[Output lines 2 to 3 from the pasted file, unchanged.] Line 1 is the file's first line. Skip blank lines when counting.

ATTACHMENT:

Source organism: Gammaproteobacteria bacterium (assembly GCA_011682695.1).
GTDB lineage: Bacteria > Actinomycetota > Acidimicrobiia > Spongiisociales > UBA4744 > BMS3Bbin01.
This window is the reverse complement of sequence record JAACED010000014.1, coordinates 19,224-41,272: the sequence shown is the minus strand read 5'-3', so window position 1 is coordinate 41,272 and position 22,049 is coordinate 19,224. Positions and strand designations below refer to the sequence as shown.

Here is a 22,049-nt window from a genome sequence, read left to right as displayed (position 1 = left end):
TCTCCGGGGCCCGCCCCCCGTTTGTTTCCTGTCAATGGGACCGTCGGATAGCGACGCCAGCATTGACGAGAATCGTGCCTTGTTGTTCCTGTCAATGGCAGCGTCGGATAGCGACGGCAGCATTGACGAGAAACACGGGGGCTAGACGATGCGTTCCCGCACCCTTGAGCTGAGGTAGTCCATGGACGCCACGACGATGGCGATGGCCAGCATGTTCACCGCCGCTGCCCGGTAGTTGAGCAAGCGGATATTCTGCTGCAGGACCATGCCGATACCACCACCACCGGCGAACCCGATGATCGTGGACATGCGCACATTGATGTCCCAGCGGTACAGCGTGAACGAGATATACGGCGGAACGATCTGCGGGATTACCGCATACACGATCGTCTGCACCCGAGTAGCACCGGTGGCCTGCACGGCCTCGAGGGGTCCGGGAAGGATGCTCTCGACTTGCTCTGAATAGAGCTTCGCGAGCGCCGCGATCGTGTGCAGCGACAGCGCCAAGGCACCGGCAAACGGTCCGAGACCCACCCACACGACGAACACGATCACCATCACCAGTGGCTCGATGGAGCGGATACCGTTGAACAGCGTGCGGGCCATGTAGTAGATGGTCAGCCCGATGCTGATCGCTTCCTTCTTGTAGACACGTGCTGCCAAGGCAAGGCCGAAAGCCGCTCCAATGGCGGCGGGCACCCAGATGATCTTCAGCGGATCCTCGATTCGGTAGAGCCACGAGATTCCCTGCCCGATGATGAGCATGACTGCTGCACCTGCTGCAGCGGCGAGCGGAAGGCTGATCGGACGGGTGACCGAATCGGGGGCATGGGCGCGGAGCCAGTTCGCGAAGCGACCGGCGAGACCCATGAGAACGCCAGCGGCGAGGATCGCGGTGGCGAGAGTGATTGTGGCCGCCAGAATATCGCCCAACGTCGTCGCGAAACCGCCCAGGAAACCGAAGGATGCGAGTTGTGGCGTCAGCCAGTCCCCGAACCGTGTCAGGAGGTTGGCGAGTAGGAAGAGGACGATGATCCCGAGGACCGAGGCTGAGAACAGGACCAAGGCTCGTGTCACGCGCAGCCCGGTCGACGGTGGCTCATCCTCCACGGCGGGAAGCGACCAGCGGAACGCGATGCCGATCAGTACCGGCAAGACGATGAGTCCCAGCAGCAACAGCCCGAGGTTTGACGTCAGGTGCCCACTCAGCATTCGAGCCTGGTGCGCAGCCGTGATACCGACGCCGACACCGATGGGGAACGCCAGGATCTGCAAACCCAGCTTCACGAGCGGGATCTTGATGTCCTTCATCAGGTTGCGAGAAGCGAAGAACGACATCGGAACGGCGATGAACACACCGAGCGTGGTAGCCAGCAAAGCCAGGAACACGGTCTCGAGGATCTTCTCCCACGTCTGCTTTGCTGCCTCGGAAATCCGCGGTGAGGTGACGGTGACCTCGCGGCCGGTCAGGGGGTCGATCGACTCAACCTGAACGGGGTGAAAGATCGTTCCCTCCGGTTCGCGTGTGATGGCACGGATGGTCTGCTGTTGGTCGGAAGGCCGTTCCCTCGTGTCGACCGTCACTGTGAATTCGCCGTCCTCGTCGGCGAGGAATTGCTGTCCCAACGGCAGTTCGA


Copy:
GTDB lineage: Bacteria > Actinomycetota > Acidimicrobiia > Spongiisociales > UBA4744 > BMS3Bbin01.
This window is the reverse complement of sequence record JAACED010000014.1, coordinates 19,224-41,272: the sequence shown is the minus strand read 5'-3', so window position 1 is coordinate 41,272 and position 22,049 is coordinate 19,224. Positions and strand designations below refer to the sequence as shown.